When Andrew Sullivan, in a New Republic essay “Crisis of Faith,” calls America’s homegrown theocrats a “milder” form of fundamentalism, he seems to de-emphasize the fact that in the wake of the Schiavo case, prominent Republicans were making highly emotive attacks on Federal judges that seemed to question the Rule of Law or threaten to overturn it. Similarly, one of the first proclamations made by the new Pope was a threat against Catholic clergy who helped enforce Spain’s new and more liberal marriage act, which allow legal rights for homosexual couples. Here it was again: a sense that the Rule of Law was subordinate to religious dictates (a notion which, incidentally, flies in the face of Christian doctrine). Since then, the new Pope has backed down and tried to present a more inclusive face.
When I went back to the experts, I found that I was not mistaken to wonder whether radical Islam and fundamentalism Christianity shared similar worldviews. Extrapolating from the work of Karen Armstrong, in The Battle for God, and Gilles Kepel, in The Revenge of God, it’s plausible to draw connections, though not identities, between the thought of Ratzinger and Qutb. Kepel, in fact, mentions them both in his book. The reason is that both thinkers had their intellectual life-worlds formed in basic opposition to liberal, pluralist, capitalist modernity, in an era dominated by Western secular humanism and the expansion of American culture. Armstrong and Kepel agree that contemporary fundamentalism, while deploying the rhetoric of returning to a simpler past of traditional faith, in fact is modern through and through. Yes, it’s a kind of modernism that rejects and despises modernity itself, but while it cries out for humanity to turn back the clock to a time before birth control, AIDs, working women, and biological theories of homosexuality – though not, interestingly enough, a time before the discovery of germs or antibiotics – in reality its aims are modern, a highly politicized form of authoritarian control over personal morality and privacy.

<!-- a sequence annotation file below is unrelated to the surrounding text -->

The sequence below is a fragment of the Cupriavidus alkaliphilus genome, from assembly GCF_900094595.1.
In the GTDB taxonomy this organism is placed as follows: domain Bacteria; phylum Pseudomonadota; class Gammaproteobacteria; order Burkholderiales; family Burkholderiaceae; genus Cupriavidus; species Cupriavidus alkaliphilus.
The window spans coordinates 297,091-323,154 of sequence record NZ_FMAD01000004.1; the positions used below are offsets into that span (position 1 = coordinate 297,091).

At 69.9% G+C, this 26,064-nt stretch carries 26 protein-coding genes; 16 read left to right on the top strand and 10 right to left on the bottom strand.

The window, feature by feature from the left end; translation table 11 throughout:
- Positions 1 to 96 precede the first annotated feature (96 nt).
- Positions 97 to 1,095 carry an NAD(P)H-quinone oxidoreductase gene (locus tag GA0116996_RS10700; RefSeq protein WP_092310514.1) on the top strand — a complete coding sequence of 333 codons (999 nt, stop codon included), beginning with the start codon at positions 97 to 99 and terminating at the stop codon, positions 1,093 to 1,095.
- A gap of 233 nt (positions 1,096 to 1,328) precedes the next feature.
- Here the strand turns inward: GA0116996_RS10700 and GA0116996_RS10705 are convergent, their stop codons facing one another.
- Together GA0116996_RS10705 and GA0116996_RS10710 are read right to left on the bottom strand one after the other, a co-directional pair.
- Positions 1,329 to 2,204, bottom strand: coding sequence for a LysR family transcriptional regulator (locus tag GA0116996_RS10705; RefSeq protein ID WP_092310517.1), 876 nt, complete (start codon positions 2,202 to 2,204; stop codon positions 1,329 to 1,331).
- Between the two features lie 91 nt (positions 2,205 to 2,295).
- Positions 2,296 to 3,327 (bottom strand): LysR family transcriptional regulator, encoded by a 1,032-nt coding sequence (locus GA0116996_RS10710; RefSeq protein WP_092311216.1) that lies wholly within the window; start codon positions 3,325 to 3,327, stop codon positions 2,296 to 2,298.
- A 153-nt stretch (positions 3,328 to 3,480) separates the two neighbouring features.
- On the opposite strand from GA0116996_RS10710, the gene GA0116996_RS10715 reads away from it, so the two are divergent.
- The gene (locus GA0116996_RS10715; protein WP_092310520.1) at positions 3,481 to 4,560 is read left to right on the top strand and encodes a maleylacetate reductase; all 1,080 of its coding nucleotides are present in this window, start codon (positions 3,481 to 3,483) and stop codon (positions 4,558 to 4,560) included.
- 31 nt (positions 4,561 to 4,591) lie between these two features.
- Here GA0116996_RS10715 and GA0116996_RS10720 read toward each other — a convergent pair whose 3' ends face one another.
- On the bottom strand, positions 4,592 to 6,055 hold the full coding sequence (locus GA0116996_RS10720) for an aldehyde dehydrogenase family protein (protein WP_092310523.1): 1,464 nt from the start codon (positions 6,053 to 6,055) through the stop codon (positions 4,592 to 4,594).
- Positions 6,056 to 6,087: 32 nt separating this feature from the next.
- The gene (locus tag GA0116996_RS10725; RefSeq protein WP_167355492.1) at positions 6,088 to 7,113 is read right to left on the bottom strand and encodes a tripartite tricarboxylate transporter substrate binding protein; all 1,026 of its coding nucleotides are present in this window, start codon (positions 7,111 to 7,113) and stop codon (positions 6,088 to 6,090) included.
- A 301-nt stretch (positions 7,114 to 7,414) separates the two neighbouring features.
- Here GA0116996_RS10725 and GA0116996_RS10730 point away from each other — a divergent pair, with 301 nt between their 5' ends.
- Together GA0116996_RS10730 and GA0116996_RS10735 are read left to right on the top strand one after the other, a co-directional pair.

A comparative investigation of Ratzinger and Qutb must focus upon their shared horror of modern life and its putative ethical decay. For Qutb this involved the “hideous schizophrenia” he saw at the core of modernity, which broke apart the sacred and secular realms of existence, disrupting a meaningful view of creation, the individual’s role in life, and his or her relationship with God. Thus Islam, which in Qutb’s native Egypt had begun rapid modernization under Nasser, must radically reject “the European mentality,” because it cannot provide salvation. Thus Islamists are encouraged to get free of freedom, at least the pernicious model of freedom offered by the tempting but vacuous illusions of consumer capitalism. Ratzinger’s views strike a similar chord. “We are moving toward a dictatorship of relativism,” he warned fellow cardinals before they elected him in conclave, “which does not recognize anything as certain and which has as its highest goal one’s own ego and one’s own desires.” In fact, either man could have written these lines. Qutb’s own remarks are: “This religion is really a universal declaration of the freedom of man from servitude to other men and from servitude to his own desires.”